I guess I’m some kind of lecture junkie. I signed up to Audible and at my cleaning job instead of listening to novels, I’m mostly listening to audio versions of The Great Courses. My favorite one so far is the one on Worldwide Mythology, but the ones on neuroscience and philosophy also are favorites.
So I’m listening to one on the philosophy of emotions, and I’m nodding my head (when I can between vacuum strokes) in agreement with the speaker. He is explaining that our emotions are all based in rational processes. Anger encourages us to respond to injustice, fear causes us to avoid danger, disgust can help us to avoid sickness. The speaker is going through all the main emotions, explaining their foundations, but he stops short at one.
He explains, “Every emotion has a good purpose for them, except for one. I can’t, for the life of me, understand what the purpose of envy is for. Envy just seems to only cause problems for solutions and doesn’t ever come up with a solution.” (I am paraphrasing, here)
As a philosopher, he can understand the purposes of jealousy and fury and lust, and they all have good purposes, but he couldn’t understand the basis of envy.
I have to agree with him that all emotions were created by God in order to motivate us to do what we must. They are indicators that something is wrong and they push us into a direction to act (or, in the case of depression, to not act). Yes, if we give into these “pushes”, we can easily head into extremes– rage, isolation, anxiety, and others. But usually we don’t have to. Usually we can use our emotions to consider situations thoughtfully and make decisions based on the information that our emotions give us.
Many of us would agree that envy doesn’t have any purpose. Of course, if we didn’t think about it, then perhaps we wouldn’t see the positive purposes of anger or depression. What could the positive purpose of envy be? After all, it is a sin, right?
Envy is, of course, looking at what someone else has and wishing that we had the same. Envy can lead to anger that another person has what we want or even theft, but it doesn’t have to go that way. However, envy is clearly used in our society of consumerism to direct us into forcing us to obtain the useless items others have. There is so much stuff, advertising is used to create a desire in us for what we do not actually need. This is excess, it is greed and envy is at the bottom of it.
But what if we were a farmer, barely scraping by in the ancient world? We planted the seeds, prayed for rain, but rain never comes when you need it or in the right amount. Then you see that a neighbor has a creek right by his fields, with ample water for all his farm and more. He has a system in which all his crops get just the right amount of water. And you are envious. You wish you had that creek. You wish that you could live well as he does and have his wealth so your family wouldn’t have to starve over the winter.
That envy works in you, but instead of just becoming angry, you consider ways that you might have the same opportunity as he has. You could dig a gully, and use the water for both of your farms and then his benefit wouldn’t be just his but yours as well. So you approach him, and he is doubtful about the idea, but then you offer him something that he doesn’t have so he reluctantly agrees. You dig a ditch toward your land from his creek, and block it off except for the times he isn’t using it. Because you are a good neighbor, you arrange a schedule so you don’t use the water on the days he is using it. And when it rains, neither of you use the water.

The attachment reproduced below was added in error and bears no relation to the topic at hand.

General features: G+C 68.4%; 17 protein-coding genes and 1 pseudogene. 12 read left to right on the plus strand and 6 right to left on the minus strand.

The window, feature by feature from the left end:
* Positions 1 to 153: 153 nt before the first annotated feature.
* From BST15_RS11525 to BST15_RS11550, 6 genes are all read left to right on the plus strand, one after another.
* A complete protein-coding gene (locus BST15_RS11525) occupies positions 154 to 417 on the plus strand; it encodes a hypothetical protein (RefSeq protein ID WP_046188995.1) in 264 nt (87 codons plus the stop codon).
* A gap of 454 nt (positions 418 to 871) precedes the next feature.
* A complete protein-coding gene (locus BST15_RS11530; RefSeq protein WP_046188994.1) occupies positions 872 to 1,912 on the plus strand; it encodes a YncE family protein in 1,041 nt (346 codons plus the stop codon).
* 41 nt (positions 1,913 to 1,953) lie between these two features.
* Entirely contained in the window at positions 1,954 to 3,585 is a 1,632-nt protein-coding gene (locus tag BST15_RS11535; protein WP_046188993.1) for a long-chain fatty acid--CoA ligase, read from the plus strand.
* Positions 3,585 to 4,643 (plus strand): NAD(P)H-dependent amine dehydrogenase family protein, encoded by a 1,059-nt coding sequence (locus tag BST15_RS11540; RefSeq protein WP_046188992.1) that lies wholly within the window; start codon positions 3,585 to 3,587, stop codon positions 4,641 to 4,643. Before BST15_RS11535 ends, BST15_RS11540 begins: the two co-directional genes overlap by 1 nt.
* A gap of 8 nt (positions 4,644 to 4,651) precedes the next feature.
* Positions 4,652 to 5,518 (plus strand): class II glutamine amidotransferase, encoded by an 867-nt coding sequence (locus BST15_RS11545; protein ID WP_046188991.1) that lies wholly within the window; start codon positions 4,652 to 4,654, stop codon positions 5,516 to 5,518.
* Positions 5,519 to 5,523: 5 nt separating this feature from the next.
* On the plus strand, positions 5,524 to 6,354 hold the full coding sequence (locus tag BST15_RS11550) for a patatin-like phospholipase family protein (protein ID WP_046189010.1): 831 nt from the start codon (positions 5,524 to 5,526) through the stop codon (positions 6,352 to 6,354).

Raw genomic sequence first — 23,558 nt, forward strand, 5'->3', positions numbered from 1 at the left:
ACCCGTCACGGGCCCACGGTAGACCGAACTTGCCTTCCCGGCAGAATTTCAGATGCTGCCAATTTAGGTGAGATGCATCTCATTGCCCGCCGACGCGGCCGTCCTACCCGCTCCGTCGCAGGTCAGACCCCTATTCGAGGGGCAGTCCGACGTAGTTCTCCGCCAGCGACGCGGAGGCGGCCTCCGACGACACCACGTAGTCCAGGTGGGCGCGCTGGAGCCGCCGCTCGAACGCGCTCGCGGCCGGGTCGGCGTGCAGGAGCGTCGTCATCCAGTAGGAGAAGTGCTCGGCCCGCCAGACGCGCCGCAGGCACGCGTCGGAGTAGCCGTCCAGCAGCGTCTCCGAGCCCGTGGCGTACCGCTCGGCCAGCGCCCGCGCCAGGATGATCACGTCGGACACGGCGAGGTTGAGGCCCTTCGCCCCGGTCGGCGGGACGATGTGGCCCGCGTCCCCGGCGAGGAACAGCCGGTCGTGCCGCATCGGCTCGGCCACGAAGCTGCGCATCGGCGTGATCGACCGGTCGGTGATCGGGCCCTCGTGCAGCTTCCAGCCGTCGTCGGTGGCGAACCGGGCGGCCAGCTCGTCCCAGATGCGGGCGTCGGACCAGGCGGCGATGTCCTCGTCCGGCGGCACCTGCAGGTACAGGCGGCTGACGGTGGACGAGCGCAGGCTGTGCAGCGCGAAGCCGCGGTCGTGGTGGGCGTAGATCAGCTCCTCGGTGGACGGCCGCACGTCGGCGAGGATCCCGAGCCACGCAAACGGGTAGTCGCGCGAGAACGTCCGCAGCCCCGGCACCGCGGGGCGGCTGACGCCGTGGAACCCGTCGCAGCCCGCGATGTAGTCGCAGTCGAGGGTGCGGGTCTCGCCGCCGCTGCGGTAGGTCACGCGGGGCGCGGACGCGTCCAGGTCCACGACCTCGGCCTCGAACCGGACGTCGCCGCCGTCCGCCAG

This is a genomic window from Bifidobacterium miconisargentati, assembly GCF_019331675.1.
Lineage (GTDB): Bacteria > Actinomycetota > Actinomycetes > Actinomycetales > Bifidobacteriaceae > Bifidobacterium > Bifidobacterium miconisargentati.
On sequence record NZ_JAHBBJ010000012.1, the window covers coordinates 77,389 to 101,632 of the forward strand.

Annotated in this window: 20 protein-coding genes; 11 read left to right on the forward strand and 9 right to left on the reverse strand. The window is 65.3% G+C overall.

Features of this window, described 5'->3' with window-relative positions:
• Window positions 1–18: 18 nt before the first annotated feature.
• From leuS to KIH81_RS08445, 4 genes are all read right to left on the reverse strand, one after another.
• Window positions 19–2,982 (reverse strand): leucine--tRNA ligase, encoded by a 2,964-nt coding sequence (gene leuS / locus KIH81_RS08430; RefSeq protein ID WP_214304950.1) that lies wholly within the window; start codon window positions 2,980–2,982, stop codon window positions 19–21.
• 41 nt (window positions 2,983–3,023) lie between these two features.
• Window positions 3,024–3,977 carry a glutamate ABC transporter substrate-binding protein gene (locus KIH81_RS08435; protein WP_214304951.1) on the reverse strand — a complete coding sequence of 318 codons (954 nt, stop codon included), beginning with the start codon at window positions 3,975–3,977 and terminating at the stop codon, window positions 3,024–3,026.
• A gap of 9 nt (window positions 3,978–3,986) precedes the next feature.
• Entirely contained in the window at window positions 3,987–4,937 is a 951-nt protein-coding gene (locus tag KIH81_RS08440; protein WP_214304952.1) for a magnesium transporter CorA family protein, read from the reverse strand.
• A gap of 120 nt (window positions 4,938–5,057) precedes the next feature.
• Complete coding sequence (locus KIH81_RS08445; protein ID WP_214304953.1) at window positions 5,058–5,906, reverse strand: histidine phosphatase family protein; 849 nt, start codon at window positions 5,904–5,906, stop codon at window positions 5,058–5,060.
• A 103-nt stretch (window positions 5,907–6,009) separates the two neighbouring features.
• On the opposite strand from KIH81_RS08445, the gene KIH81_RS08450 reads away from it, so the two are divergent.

This is the good of envy, a motivation to the lifestyle of others so that all can survive.
Why did my philosopher/psychologist lecturer not understand this? Because all he could see was his life of over-reach. For the majority of Americans, envy is a detriment, forcing people to use their resources for their bloated “needs” (like Audible?) instead of making sure that all people have their needs met. But for the people I work with, the third world that lives within the United States, envy is sometimes a problem, but sometimes a solution.
Envy causes people to gather more possessions than they can carry, forcing a few to push around a train of shopping carts full of possessions that they might use, but probably can’t.
But envy also looks at the thousands of acres of empty backyards in our city, so they ask people if they might be able to camp in one, making a mutually beneficial agreement for their own survival. Envy motivates the poor to move into a shelter or into an apartment, not continuing to live on the street. Envy sees the innovations of other people on the street, from dumpster diving to recycling to seeking day labor in order to live better than they had been.
Interesting that my lecturer couldn’t see this. But, of course, how could he? He is separated from the majority of humans throughout the history of the world who had to struggle to survive and every innovation might be the one that saves us. Envy forces refugees to flee bombs and try to enter into another country, despite the dangers. When we separate ourselves from the poor, we are separated ourselves from our inheritance.
Our ancestors were poor, at some points desperately poor. We contain within ourselves the genetic disposition of survival. We might allow ourselves another emotion at those who are poor if we find ourselves too separated from them: scorn, judgment. We can judge the envy of the poor, because we do not see the need of it. We can judge their desperation. We can judge their acts which seem so crazy to us. But for them most of what they do is simply survival.
It is for our own benefit that we not separate ourselves from the poor. Not just for self-understanding, but for our own emotional and moral well-being.